One of the most important survival factors for any startup technology business is the ability to generate sales revenues as quickly as possible. Cash flow is king. The more that an entrepreneur is able to prove to investors that he is a good businessman (able to generate cash flow) then the more credible and believable his entire venture story will be. The quicker a startup business is able to generate some revenues, the less desperate they will be to get funding from investors. The less desperate they are, the more likely that they will succeed in getting funding.
The Devil is in the details
So how can a startup reduce the time needed to generate revenue? In some of the earlier blog posts, I have emphasized the importance of having a small, carefully selected and manageable niche (a description of a group of people or businesses) . If you can define (in extreme detail) exactly the prospective client who is a perfect match for your product, then you will have a higher sales success rate with exactly this type of prospect. The challenge is in the detail of your definition. How specific and exact can you get in your detailed description of this group of prospects?
Small is good
Most entrepreneurs fail to make their niche description precise and exact enough. They do this because they fear that a small niche will not provide enough customers to support their business. This is the fatal error. The smaller and more exact you can make the definition, the greater the likelihood that you will be able to solve their exact problems, and therefore get the sale. The paradox is that even though your local market may only contain one prospect that fits your exact highly-targeted niche, there are many prospects on a global scale.
The King of the Hill
I once heard about a watch repairman who was left-handed. For years he struggled with tools that were designed for right-handed people. Frustration drove him to create a toolset for left-handed watch repair people. When he went out to sell it he could only find one other left-handed watch repairman in his city, therefore his local market was tiny. He did, however, discover thousands of left-handed watch repairmen in a global market. During the first few years he established himself as the recognized leader in the market for left-handed watch repair toolsets. He was the KING OF THE HILL, even though the hill was not so big. Since he had all these loyal, happy, left-handed repairmen as customers, he decided to branch out and sell lots of different tools and other products to left-handed repairmen. Now there were already a lot of competitors in this (larger) market (there always are), but since he already had an established base of customers, he was able to use them to leverage his position in the market. This simple strategy can work for almost any startup company.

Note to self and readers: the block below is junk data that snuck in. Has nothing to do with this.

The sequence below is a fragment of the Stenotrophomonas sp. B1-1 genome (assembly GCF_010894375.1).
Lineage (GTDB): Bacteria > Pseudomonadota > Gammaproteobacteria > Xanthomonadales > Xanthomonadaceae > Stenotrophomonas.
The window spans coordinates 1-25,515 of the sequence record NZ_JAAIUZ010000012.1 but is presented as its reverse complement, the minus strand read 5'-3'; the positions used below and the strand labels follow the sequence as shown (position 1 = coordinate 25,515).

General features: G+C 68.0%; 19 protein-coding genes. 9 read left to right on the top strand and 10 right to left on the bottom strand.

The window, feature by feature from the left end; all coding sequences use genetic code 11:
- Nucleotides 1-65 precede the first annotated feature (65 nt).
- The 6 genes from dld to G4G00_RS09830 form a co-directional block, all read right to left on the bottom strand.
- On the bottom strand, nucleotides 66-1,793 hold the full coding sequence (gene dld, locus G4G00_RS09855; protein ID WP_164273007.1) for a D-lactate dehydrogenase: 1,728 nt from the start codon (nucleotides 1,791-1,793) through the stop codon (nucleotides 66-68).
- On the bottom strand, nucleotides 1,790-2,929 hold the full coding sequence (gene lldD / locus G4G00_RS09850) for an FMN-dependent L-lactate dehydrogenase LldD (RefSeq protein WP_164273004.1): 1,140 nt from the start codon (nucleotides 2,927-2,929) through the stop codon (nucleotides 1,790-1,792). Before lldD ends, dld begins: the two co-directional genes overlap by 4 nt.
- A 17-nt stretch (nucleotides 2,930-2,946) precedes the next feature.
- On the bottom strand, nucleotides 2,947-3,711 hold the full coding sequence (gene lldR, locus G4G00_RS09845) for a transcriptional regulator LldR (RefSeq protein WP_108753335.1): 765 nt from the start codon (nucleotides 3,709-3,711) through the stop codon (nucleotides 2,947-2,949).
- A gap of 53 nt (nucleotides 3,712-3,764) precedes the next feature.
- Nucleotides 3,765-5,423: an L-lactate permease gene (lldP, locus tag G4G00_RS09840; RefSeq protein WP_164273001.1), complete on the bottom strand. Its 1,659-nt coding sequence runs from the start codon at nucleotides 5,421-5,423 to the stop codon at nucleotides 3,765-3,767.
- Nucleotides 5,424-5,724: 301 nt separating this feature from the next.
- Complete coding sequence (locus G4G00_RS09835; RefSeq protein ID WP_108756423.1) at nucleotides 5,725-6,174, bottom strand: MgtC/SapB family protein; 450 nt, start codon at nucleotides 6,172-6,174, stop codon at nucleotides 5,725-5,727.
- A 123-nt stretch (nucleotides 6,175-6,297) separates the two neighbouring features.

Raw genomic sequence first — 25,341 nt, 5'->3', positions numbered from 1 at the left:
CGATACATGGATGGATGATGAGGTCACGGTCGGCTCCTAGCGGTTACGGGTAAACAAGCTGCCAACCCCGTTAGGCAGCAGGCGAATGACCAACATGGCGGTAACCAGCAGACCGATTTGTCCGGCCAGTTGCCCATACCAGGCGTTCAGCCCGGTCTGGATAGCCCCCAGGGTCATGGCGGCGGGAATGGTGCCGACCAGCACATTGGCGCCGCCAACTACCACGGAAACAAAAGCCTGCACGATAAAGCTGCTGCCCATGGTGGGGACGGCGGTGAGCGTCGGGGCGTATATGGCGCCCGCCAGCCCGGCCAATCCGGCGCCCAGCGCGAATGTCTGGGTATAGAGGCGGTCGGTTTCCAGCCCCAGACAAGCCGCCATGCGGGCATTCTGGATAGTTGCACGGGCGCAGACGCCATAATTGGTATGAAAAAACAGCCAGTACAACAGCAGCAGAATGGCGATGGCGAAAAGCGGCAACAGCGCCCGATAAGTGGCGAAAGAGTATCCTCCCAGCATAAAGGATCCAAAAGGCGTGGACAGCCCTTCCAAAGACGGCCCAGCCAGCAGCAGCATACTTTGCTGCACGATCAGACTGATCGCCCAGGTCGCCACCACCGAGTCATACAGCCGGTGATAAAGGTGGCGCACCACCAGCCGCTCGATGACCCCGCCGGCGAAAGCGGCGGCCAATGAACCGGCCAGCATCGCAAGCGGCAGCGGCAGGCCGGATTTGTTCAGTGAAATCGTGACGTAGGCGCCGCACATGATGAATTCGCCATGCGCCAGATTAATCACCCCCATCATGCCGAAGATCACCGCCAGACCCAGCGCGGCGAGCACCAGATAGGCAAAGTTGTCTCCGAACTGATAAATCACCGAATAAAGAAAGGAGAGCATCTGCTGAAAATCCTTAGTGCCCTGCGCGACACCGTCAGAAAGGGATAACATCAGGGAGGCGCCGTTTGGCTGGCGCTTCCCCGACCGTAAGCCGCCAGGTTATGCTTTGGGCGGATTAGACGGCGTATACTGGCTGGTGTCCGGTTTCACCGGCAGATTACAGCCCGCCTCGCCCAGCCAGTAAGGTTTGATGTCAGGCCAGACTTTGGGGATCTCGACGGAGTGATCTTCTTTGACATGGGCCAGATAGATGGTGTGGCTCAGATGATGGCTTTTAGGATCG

So why do so many technology startups struggle with closing sales?
- they fail to define an exact, detailed highly-targeted niche
- they waste effort chasing prospects that are convenient or opportunistic, but not part of their high % target niche
- their sales arguments get diluted because they are chasing many different types of prospects who each have different problems and needs
- their reputation gets diluted because they have failed to differentiate themselves from all the other “generalists” in the market
- they are not focused on solving the unique and obvious problems that their target niche prospects have, but rather general problems
- they fail to talk to members of their target niche and to truly understand the unique problems that their prospects face
- they fall in love with their own technology rather than seeking the solution to the customer’s problems
I challenge you to write a niche description for your startup that is precise and painfully specific. Make your niche small (so that you can dominate it), carefully selected (to take advantage of your unique skills), and manageable (a group that you can identify and locate easily).
Want some help in perfecting this? Contact me at Xelerator. We can offer seminars, workshops, coaching and consultants to help you with this process.